Texas Gov. George W. Bush eked out the narrowest of victories in Alaska's Republican straw poll Monday night, edging Steve Forbes by five votes.
Both men finished with about 36 percent of the vote. And Forbes's advisers wasted no time in claiming a moral victory over the acknowledged front-runner, who garnered 1,571 votes to Forbes's 1,566. They said their candidate finished in a virtual tie, hours after a strong finish in Iowa.
"Bush is the Big Kahuna, he's supposed to win this going away," said Don Devine, a longtime political operative who flew to Alaska to help the Forbes effort, which included making several thousand phone calls and mailings, not to mention distributing several dozen crates of Forbes's book, "A New Birth of Freedom."
"We're walking on top of the world," Devine said.
Bush's allies would have none of this. They professed a lack of interest in the outcome of a straw poll, portraying it as the playpen of the Republican Party's right wing. (Approximately 5 percent of registered Republicans voted in the straw poll, down from 10 percent in 1996).
The party establishment in the state did its best to deflate turnout, having narrowly defeated a proposal to move the date of the poll ahead of Iowa's caucuses. They feared a possible embarrassment for Bush.
"I suppose I have a slight smile on my face, but this is a blip on the way to the nomination," said David Hackney, an Anchorage advertising executive and GOP power broker. "If Forbes wants to call this a victory, fine. Big deal."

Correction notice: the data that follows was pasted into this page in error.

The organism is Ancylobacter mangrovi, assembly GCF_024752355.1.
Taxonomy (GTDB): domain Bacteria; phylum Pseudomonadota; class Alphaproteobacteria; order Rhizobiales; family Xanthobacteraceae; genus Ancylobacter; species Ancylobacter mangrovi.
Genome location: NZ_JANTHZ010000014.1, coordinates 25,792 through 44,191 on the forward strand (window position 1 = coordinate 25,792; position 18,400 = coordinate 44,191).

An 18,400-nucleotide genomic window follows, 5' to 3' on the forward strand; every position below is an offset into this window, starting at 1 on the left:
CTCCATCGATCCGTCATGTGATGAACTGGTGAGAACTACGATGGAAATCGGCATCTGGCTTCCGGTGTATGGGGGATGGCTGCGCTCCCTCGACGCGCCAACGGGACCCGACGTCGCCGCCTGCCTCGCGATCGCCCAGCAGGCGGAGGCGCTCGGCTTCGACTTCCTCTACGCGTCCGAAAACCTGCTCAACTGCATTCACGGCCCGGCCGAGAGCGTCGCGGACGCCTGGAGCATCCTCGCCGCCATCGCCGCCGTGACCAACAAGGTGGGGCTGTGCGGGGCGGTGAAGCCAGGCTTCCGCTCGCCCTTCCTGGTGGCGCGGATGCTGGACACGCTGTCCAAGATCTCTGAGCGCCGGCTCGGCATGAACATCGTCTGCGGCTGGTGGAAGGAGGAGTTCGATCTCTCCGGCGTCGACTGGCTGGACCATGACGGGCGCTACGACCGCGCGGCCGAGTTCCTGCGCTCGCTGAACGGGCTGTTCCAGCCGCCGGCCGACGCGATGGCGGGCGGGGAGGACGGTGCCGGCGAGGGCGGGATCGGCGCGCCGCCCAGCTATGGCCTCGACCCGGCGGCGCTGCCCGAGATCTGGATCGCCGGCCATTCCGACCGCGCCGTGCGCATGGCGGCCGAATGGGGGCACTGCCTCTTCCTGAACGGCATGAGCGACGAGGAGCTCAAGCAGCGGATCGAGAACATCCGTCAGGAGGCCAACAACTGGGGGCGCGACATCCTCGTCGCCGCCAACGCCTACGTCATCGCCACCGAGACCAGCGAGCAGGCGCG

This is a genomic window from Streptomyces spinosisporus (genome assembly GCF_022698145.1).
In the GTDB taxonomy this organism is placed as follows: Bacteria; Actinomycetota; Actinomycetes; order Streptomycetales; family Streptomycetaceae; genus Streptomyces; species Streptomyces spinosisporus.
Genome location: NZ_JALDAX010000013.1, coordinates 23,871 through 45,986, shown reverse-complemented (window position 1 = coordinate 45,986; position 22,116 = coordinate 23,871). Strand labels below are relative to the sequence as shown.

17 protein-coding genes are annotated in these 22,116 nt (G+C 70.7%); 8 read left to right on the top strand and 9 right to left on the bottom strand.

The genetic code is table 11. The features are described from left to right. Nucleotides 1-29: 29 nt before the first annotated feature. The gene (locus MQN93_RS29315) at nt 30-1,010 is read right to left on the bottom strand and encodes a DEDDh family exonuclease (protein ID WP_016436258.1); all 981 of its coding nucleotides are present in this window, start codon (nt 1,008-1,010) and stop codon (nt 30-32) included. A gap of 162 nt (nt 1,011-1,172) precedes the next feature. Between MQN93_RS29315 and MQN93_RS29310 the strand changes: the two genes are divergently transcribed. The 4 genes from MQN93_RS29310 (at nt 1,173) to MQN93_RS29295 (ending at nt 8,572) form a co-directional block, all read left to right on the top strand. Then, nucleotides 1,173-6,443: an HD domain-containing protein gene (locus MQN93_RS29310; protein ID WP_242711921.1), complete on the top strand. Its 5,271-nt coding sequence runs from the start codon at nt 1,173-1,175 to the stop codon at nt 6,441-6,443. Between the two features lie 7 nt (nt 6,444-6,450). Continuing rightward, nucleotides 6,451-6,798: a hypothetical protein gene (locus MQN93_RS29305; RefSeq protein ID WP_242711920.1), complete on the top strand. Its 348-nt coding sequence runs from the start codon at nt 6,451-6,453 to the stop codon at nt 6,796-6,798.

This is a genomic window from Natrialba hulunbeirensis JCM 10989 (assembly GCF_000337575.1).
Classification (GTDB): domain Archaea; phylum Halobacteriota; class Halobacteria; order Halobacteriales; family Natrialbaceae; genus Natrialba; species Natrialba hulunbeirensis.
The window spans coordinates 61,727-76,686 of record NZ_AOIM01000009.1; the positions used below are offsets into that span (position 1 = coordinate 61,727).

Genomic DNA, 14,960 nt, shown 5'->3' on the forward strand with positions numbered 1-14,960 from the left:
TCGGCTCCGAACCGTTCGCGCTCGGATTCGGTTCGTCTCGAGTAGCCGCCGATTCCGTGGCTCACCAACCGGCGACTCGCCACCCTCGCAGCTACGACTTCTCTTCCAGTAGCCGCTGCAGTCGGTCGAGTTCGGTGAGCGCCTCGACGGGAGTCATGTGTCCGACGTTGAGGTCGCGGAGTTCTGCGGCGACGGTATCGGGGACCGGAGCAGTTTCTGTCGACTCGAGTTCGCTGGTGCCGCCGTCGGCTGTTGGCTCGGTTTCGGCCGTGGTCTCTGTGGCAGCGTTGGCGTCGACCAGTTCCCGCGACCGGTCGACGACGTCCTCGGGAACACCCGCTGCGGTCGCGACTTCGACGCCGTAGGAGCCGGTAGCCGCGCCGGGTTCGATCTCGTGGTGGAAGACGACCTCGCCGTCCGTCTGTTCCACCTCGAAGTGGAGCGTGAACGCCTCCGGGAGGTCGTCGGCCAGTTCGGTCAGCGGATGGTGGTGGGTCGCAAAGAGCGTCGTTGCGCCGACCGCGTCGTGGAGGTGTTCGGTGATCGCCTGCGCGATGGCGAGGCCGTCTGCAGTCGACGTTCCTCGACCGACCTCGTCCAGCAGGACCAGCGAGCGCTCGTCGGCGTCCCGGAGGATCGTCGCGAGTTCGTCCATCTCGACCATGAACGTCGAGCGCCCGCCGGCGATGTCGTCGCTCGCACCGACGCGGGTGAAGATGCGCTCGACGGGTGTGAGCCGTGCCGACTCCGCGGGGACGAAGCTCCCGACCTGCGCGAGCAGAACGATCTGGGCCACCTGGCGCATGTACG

In fact, the straw poll has become a quadrennial skirmish in the ongoing civil war within the Alaska Republican Party. Considered a safe Democratic vote when it achieved statehood, Alaska has tacked resolutely rightward over the past two decades. The federal delegation--two senators and a representative--is Republican, and it is under constant pressure from the party's activist core to move further right.
The Alaska straw poll tends to draw the hardiest of these activists, social conservatives for whom establishment Republicanism is an elitist anathema. Pat Robertson won a past straw poll, and Patrick J. Buchanan took the top spot in 1996, drawing a large majority of the vote from veterans, oil workers and religious families in the glacier-rimmed Mat-Su Valley to the north and the mountainous Kenai Peninsula to the south.
Voters in the same precincts gave majorities to Forbes, but activists expressed disappointment with the turnout. Interviews with three dozen voters in both regions found many willing to vote their conservative heart in the primary--Alan Keyes and Forbes did particularly well--even as they are resigned to voting for Bush in the general election.
After eight years of President Clinton, the voters said, it is time for a Republican, even if he sports a suspiciously mainstream stripe. "My personal support goes to a sure loser: Keyes," said Walt Fergus, a 75-year-old Mat-Su Valley homesteader, a Santa Claus look-alike resplendent in a flowing white beard and ponytail. "Keyes comes closest to saying what I want to hear, but I guess I could vote for more-of-the-same Bush if I had to."
Arizona Sen. John McCain finished third in the straw vote, with 412 votes, virtually tied with Keyes, who had 411 votes. Gary Bauer finished with 207 votes and Utah Sen. Orrin G. Hatch pulled 163 votes.
Thomas McKay, the party chairman, declared the straw poll a victory of sorts. "We got candidates like Forbes talking about Alaskan issues and taking positions, and that's a start," he said. "And whatever the Bush people say, they sure worked hard to win a 'blip' in the road."